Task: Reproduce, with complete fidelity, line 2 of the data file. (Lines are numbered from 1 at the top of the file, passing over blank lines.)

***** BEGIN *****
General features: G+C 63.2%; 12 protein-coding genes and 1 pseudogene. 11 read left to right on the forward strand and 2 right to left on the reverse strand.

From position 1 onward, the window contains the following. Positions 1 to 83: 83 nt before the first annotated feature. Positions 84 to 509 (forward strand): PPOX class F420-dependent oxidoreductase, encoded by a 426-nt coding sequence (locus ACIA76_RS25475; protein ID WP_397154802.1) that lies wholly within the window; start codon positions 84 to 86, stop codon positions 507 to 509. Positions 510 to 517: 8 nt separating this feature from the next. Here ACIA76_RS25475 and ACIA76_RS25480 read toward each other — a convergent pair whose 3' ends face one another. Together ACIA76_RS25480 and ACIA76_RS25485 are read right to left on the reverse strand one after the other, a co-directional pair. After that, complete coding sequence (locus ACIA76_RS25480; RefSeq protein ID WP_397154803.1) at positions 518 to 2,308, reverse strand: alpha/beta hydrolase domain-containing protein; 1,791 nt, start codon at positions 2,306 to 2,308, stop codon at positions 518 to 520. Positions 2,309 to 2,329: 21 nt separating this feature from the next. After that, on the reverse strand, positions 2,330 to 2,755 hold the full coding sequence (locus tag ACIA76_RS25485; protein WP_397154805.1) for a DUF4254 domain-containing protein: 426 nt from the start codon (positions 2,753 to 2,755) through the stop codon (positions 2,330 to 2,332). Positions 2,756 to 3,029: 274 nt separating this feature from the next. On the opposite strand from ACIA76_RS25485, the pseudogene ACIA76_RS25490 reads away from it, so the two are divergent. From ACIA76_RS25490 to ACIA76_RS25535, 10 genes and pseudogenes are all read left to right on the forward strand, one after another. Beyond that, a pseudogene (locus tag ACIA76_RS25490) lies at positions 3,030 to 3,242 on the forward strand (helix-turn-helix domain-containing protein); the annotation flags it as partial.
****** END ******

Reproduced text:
From position 1 onward, the window contains the following. Positions 1 to 83: 83 nt before the first annotated feature. Positions 84 to 509 (forward strand): PPOX class F420-dependent oxidoreductase, encoded by a 426-nt coding sequence (locus ACIA76_RS25475; protein ID WP_397154802.1) that lies wholly within the window; start codon positions 84 to 86, stop codon positions 507 to 509. Positions 510 to 517: 8 nt separating this feature from the next. Here ACIA76_RS25475 and ACIA76_RS25480 read toward each other — a convergent pair whose 3' ends face one another. Together ACIA76_RS25480 and ACIA76_RS25485 are read right to left on the reverse strand one after the other, a co-directional pair. After that, complete coding sequence (locus ACIA76_RS25480; RefSeq protein ID WP_397154803.1) at positions 518 to 2,308, reverse strand: alpha/beta hydrolase domain-containing protein; 1,791 nt, start codon at positions 2,306 to 2,308, stop codon at positions 518 to 520. Positions 2,309 to 2,329: 21 nt separating this feature from the next. After that, on the reverse strand, positions 2,330 to 2,755 hold the full coding sequence (locus tag ACIA76_RS25485; protein WP_397154805.1) for a DUF4254 domain-containing protein: 426 nt from the start codon (positions 2,753 to 2,755) through the stop codon (positions 2,330 to 2,332). Positions 2,756 to 3,029: 274 nt separating this feature from the next. On the opposite strand from ACIA76_RS25485, the pseudogene ACIA76_RS25490 reads away from it, so the two are divergent. From ACIA76_RS25490 to ACIA76_RS25535, 10 genes and pseudogenes are all read left to right on the forward strand, one after another. Beyond that, a pseudogene (locus tag ACIA76_RS25490) lies at positions 3,030 to 3,242 on the forward strand (helix-turn-helix domain-containing protein); the annotation flags it as partial.